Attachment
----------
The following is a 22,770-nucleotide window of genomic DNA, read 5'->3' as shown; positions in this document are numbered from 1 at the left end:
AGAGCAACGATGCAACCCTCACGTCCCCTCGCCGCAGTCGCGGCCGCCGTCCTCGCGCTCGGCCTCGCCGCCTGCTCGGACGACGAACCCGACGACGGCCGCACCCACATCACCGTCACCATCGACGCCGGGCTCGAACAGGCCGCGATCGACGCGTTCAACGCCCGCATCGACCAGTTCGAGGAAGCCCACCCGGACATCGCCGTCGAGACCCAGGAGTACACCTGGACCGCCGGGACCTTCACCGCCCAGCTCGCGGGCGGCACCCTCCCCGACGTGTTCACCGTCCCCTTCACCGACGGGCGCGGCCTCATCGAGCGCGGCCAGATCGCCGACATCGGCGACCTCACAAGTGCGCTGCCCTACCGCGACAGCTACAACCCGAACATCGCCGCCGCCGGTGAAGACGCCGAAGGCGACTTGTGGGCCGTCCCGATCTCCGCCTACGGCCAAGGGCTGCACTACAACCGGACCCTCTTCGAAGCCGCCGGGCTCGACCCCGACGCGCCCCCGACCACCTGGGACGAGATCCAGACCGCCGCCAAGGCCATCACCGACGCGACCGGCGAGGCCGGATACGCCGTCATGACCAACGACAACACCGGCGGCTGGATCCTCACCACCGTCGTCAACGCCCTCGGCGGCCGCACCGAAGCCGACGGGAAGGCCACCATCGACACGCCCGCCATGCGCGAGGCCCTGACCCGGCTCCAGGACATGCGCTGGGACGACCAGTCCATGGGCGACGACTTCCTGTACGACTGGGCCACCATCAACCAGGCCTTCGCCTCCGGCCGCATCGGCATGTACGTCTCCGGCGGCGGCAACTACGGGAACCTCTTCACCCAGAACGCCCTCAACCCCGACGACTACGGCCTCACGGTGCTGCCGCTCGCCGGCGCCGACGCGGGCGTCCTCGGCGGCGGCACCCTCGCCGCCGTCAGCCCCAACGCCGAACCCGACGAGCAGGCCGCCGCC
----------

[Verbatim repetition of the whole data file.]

The following is a 22,770-nucleotide window of genomic DNA, read 5'->3' as shown; positions in this document are numbered from 1 at the left end:
AGAGCAACGATGCAACCCTCACGTCCCCTCGCCGCAGTCGCGGCCGCCGTCCTCGCGCTCGGCCTCGCCGCCTGCTCGGACGACGAACCCGACGACGGCCGCACCCACATCACCGTCACCATCGACGCCGGGCTCGAACAGGCCGCGATCGACGCGTTCAACGCCCGCATCGACCAGTTCGAGGAAGCCCACCCGGACATCGCCGTCGAGACCCAGGAGTACACCTGGACCGCCGGGACCTTCACCGCCCAGCTCGCGGGCGGCACCCTCCCCGACGTGTTCACCGTCCCCTTCACCGACGGGCGCGGCCTCATCGAGCGCGGCCAGATCGCCGACATCGGCGACCTCACAAGTGCGCTGCCCTACCGCGACAGCTACAACCCGAACATCGCCGCCGCCGGTGAAGACGCCGAAGGCGACTTGTGGGCCGTCCCGATCTCCGCCTACGGCCAAGGGCTGCACTACAACCGGACCCTCTTCGAAGCCGCCGGGCTCGACCCCGACGCGCCCCCGACCACCTGGGACGAGATCCAGACCGCCGCCAAGGCCATCACCGACGCGACCGGCGAGGCCGGATACGCCGTCATGACCAACGACAACACCGGCGGCTGGATCCTCACCACCGTCGTCAACGCCCTCGGCGGCCGCACCGAAGCCGACGGGAAGGCCACCATCGACACGCCCGCCATGCGCGAGGCCCTGACCCGGCTCCAGGACATGCGCTGGGACGACCAGTCCATGGGCGACGACTTCCTGTACGACTGGGCCACCATCAACCAGGCCTTCGCCTCCGGCCGCATCGGCATGTACGTCTCCGGCGGCGGCAACTACGGGAACCTCTTCACCCAGAACGCCCTCAACCCCGACGACTACGGCCTCACGGTGCTGCCGCTCGCCGGCGCCGACGCGGGCGTCCTCGGCGGCGGCACCCTCGCCGCCGTCAGCCCCAACGCCGAACCCGACGAGCAGGCCGCCGCC